In fact, no belief which we entertain has so complete a logical basis as that to which I have just referred. It tacitly underlies every process of reasoning; it is the foundation of every act of the will. It is based upon the broadest induction, and it is verified by the most constant, regular, and universal of deductive processes. But we must recollect that any human belief, however broad its basis, however defensible it may seem, is, after all, only a probable belief, and that our widest and safest generalisations are simply statements of the highest degree of probability. Though we are quite clear about the constancy of the order of Nature, at the present time, and in the present state of things, it by no means necessarily follows that we are justified in expanding this generalisation into the infinite past, and in denying, absolutely, that there may have been a time when Nature did not follow a fixed order, when the relations of cause and effect were not definite, and when extra-natural agencies interfered with the general course of Nature.
Cautious men will allow that a universe so different from that which we know may have existed; just as a very candid thinker may admit that a world in which two and two do not make four, and in which two straight lines do inclose a space, may exist. But the same caution which forces the admission of such possibilities demands a great deal of evidence before it recognises them to be anything more substantial. And when it is asserted that, so many thousand years ago, events occurred in a manner utterly foreign to and inconsistent with the existing laws of Nature, men, who without being particularly cautious, are simply honest thinkers, unwilling to deceive themselves or delude others, ask for trustworthy evidence of the fact.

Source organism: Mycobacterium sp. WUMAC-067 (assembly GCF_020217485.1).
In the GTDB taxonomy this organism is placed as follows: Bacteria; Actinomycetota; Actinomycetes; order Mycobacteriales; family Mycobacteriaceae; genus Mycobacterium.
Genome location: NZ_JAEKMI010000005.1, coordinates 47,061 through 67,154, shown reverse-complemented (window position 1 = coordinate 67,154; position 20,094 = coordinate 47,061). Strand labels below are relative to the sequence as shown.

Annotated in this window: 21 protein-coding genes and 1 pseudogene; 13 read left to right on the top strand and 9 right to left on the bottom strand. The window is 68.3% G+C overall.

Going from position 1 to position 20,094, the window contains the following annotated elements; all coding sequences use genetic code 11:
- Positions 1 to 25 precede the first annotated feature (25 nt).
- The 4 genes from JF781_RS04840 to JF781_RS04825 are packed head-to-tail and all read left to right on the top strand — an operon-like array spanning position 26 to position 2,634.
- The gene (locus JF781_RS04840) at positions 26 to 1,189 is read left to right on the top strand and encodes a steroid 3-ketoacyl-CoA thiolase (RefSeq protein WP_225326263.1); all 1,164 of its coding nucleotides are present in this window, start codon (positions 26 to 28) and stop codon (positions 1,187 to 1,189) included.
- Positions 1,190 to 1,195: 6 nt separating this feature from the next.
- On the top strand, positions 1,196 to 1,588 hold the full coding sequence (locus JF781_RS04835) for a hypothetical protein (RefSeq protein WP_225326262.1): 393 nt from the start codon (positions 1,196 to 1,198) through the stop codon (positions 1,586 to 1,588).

Did things so happen or did they not? This is a historical question, and one the answer to which must be sought in the same way as the solution of any other historical problem. So far as I know, there are only three hypotheses which ever have been entertained, or which well can be entertained, respecting the past history of Nature. I will, in the first place, state the hypotheses, and then I will consider what evidence bearing upon them is in our possession, and by what light of criticism that evidence is to be interpreted. Upon the first hypothesis, the assumption is, that phenomena of Nature similar to those exhibited by the present world have always existed; in other words, that the universe has existed, from all eternity, in what may be broadly termed its present condition.
The second hypothesis is that the present state of things has had only a limited duration; and that, at some period in the past, a condition of the world, essentially similar to that which we now know, came into existence, without any precedent condition from which it could have naturally proceeded. The assumption that successive states of Nature have arisen, each without any relation of natural causation to an antecedent state, is a mere modification of this second hypothesis.
The third hypothesis also assumes that the present state of things has had but a limited duration; but it supposes that this state has been evolved by a natural process from an antecedent state, and that from another, and so on; and, on this hypothesis, the attempt to assign any limit to the series of past changes is, usually, given up.